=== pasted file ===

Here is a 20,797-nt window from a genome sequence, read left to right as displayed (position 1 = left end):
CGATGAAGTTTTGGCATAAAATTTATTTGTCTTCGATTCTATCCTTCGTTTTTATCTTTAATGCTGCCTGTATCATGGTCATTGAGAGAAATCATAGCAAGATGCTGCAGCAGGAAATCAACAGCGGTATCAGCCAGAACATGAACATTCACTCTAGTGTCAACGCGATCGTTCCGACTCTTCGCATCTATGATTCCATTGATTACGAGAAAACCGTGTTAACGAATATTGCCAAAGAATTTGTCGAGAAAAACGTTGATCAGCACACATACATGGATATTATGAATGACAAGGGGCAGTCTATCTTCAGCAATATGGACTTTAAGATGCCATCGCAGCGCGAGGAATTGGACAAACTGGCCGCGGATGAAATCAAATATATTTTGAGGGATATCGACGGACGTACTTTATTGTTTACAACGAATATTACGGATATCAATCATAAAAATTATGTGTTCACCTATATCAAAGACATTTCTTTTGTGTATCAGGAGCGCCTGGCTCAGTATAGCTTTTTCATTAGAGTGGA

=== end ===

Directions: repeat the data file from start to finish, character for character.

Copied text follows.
Here is a 20,797-nt window from a genome sequence, read left to right as displayed (position 1 = left end):
CGATGAAGTTTTGGCATAAAATTTATTTGTCTTCGATTCTATCCTTCGTTTTTATCTTTAATGCTGCCTGTATCATGGTCATTGAGAGAAATCATAGCAAGATGCTGCAGCAGGAAATCAACAGCGGTATCAGCCAGAACATGAACATTCACTCTAGTGTCAACGCGATCGTTCCGACTCTTCGCATCTATGATTCCATTGATTACGAGAAAACCGTGTTAACGAATATTGCCAAAGAATTTGTCGAGAAAAACGTTGATCAGCACACATACATGGATATTATGAATGACAAGGGGCAGTCTATCTTCAGCAATATGGACTTTAAGATGCCATCGCAGCGCGAGGAATTGGACAAACTGGCCGCGGATGAAATCAAATATATTTTGAGGGATATCGACGGACGTACTTTATTGTTTACAACGAATATTACGGATATCAATCATAAAAATTATGTGTTCACCTATATCAAAGACATTTCTTTTGTGTATCAGGAGCGCCTGGCTCAGTATAGCTTTTTCATTAGAGTGGA